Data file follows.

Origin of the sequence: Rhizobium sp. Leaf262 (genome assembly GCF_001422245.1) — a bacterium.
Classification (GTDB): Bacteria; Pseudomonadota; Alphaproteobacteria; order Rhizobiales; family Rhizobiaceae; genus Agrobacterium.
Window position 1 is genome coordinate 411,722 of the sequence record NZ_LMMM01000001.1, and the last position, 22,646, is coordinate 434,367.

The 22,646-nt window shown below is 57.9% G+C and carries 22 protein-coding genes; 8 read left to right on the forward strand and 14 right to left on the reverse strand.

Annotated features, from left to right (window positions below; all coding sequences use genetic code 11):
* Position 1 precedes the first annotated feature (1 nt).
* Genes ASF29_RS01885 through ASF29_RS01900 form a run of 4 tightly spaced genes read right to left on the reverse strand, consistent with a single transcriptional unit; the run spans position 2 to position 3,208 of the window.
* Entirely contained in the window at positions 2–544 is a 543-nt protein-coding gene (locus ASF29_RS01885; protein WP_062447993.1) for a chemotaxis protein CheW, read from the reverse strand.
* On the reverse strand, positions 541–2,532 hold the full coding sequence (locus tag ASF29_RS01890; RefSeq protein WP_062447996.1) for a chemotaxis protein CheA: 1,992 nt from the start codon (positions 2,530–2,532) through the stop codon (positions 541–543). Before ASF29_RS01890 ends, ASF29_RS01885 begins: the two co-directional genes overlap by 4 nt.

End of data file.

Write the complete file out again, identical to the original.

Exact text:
Origin of the sequence: Rhizobium sp. Leaf262 (genome assembly GCF_001422245.1) — a bacterium.
Classification (GTDB): Bacteria; Pseudomonadota; Alphaproteobacteria; order Rhizobiales; family Rhizobiaceae; genus Agrobacterium.
Window position 1 is genome coordinate 411,722 of the sequence record NZ_LMMM01000001.1, and the last position, 22,646, is coordinate 434,367.

The 22,646-nt window shown below is 57.9% G+C and carries 22 protein-coding genes; 8 read left to right on the forward strand and 14 right to left on the reverse strand.

Annotated features, from left to right (window positions below; all coding sequences use genetic code 11):
* Position 1 precedes the first annotated feature (1 nt).
* Genes ASF29_RS01885 through ASF29_RS01900 form a run of 4 tightly spaced genes read right to left on the reverse strand, consistent with a single transcriptional unit; the run spans position 2 to position 3,208 of the window.
* Entirely contained in the window at positions 2–544 is a 543-nt protein-coding gene (locus ASF29_RS01885; protein WP_062447993.1) for a chemotaxis protein CheW, read from the reverse strand.
* On the reverse strand, positions 541–2,532 hold the full coding sequence (locus tag ASF29_RS01890; RefSeq protein WP_062447996.1) for a chemotaxis protein CheA: 1,992 nt from the start codon (positions 2,530–2,532) through the stop codon (positions 541–543). Before ASF29_RS01890 ends, ASF29_RS01885 begins: the two co-directional genes overlap by 4 nt.